EFL is one of the most important subjects in both primary and middle schools in China and in other countries as it connects closely with educational and economic development in the 21st century [45,46]. In Europe, the Teaching Languages at School in Europe provides a comprehensive overview of language learning, teacher training and qualifications, and educational programs for teaching languages in European countries [47]. The reports indicate the important status of English in the European Framework of Reference for Languages. Russak [48] argues that researchers would not neglect the needs or rights of students with SEN who are required to learn English and other foreign languages according to policy document advocates (regarding inclusion and language education) as a large amount of research has shown that students with SEN might have more difficulties in linguistic functioning (in learning languages) than others [49,50,51]. For example, Andreou et al. ( [49] found that students with learning difficulties would be more likely to have academic problems, such as phonological awareness, and oral or written speech comprehension. Similar results were also found in Hong Kong, China. Ho and Fong [52] evidenced that the students with dyslexia performed significantly worse than those in the control group in nearly all English tests. Marashi and Dolatdoost [53] studied the relationships among Iranian EFL learners with ADHD and their speaking complexity, accuracy, and fluency (CAF). The research results revealed a significant negative correlation between ADHD and speaking complexity; this indicated that the higher the level of ADHD in learners, the less complicated their language. In this case, it is essential to pay more attention to those students with SEN in EFL learning.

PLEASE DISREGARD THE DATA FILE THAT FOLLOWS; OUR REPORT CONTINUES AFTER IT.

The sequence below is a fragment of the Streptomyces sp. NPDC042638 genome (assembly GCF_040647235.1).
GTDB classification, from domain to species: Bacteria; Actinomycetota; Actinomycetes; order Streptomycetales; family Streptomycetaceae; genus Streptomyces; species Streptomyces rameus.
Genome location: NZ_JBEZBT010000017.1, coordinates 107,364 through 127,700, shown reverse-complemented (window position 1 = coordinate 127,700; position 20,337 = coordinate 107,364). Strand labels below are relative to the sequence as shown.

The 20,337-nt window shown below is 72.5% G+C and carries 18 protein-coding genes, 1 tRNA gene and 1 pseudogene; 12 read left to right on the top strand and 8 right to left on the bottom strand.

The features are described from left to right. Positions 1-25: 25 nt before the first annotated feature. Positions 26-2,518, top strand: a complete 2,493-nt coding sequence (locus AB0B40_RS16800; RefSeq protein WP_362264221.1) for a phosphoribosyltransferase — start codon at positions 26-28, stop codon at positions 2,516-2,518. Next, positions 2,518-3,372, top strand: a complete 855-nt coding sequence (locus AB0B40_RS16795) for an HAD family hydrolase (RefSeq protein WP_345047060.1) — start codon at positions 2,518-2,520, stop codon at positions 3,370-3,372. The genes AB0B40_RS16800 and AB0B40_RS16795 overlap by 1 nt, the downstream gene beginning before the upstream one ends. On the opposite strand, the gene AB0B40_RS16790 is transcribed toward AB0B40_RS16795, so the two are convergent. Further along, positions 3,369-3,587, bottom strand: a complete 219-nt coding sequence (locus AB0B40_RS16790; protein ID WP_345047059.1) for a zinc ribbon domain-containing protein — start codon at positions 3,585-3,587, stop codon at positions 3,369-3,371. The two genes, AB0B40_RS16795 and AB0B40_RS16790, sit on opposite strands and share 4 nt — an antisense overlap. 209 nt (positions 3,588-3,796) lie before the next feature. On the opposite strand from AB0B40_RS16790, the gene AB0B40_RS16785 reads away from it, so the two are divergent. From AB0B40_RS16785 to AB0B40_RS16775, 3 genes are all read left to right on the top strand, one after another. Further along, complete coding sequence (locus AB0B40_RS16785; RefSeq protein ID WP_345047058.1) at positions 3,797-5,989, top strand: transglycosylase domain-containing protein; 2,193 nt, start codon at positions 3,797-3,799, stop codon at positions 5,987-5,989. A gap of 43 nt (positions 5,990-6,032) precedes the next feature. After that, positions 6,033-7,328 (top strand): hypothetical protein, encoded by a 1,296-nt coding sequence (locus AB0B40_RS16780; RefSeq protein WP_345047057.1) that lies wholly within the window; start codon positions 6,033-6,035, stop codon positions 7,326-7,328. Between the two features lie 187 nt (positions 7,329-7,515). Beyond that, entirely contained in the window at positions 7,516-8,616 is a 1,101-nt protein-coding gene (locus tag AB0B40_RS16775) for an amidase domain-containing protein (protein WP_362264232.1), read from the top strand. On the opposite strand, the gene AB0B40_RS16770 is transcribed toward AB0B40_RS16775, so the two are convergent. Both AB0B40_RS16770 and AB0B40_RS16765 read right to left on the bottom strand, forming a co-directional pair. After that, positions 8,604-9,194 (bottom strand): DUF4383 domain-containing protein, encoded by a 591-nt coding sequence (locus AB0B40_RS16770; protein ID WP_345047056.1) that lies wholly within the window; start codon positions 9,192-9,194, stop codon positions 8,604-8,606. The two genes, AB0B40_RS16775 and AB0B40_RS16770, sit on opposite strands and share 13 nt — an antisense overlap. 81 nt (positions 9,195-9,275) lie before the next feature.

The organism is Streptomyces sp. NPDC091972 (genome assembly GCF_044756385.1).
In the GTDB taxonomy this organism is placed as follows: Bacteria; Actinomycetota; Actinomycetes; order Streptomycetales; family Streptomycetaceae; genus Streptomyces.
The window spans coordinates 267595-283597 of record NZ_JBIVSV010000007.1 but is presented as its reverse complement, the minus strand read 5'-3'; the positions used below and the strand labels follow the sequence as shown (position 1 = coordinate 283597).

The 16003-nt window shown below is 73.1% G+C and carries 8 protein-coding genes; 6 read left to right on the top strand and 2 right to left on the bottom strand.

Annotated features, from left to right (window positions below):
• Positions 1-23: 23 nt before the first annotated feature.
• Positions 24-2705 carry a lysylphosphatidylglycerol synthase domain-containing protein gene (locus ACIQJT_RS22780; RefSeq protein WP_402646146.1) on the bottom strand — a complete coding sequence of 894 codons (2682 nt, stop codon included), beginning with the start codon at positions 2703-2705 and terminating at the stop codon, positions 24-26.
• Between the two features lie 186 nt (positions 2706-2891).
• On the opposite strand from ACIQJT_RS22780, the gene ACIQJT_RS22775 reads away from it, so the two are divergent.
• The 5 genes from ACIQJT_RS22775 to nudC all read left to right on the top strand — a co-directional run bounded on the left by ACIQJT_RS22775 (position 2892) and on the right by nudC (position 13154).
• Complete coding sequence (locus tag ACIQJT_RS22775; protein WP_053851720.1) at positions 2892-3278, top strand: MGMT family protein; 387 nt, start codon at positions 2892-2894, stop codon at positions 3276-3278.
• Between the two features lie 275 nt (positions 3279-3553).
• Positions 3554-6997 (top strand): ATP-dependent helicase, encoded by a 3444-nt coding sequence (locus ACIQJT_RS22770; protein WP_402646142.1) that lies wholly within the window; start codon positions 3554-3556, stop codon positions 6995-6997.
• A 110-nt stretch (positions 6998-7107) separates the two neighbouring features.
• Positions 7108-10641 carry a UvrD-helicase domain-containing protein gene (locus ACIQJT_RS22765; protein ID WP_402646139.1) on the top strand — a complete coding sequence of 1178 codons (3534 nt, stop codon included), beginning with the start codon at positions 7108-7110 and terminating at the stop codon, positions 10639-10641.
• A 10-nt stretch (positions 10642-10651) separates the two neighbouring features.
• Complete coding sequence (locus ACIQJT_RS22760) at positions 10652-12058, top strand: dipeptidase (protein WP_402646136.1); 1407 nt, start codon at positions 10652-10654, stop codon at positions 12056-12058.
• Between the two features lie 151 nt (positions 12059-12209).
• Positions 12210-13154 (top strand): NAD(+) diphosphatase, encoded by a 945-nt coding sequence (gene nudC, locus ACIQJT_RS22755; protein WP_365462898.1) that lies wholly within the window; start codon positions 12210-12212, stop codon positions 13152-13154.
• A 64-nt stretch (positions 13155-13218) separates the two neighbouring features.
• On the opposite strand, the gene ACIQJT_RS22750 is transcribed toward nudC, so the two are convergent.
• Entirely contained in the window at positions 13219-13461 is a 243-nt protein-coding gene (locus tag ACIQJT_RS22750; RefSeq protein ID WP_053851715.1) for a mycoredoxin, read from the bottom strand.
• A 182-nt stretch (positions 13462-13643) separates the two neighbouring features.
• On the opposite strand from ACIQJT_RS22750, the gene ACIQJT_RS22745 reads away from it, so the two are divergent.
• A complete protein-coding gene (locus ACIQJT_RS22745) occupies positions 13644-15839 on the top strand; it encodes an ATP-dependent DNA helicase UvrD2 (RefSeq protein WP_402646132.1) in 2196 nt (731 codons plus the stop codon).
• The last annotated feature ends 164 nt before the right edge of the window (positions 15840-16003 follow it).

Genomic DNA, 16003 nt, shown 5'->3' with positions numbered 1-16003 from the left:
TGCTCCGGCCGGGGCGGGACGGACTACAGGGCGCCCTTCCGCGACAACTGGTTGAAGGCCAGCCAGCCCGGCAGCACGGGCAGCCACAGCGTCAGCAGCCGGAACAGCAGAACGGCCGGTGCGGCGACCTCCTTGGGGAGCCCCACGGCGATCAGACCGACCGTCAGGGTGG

English is one of the most important foreign languages in the Chinese formal educational system, which might result in more challenges in the LRC tryouts. As part of the fast development of EFL education in China, English is emphasized from primary school to university; its important language status has influenced many Chinese students at all examination levels. As a foreign language, undoubtedly students with SEN experience more hardships during the learning process. The MOE [54] requires that students with SEN undertake English as one of the selective courses from year 7 in special schools. Meanwhile, English is required to be delivered to students with physical disabilities such as the deaf and blind in special schools and vocational schools. However, up until now, to our best knowledge, there has been no study investigating students with SEN learning English and teachers’ teaching practices in inclusive classrooms rather than in special schools on the Chinese mainland. By not paying much attention to those with SEN, it might be difficult for them to successfully transform to study at higher education levels [13]. Moreover, insufficient instructional practices for teachers will lead to low rates of acceptance for students with SEN to study in inclusive classrooms [48]. Thus, this paper examines the implementation of inclusion regulations and EFL teaching practices in the field. We used an exploratory survey adapted from Russak’s study [48], which focused on Iranian EFL teachers to see if their instructional practices and training reflected the requirements as delineated in inclusion regulations and EFL requirements. The following questions were asked: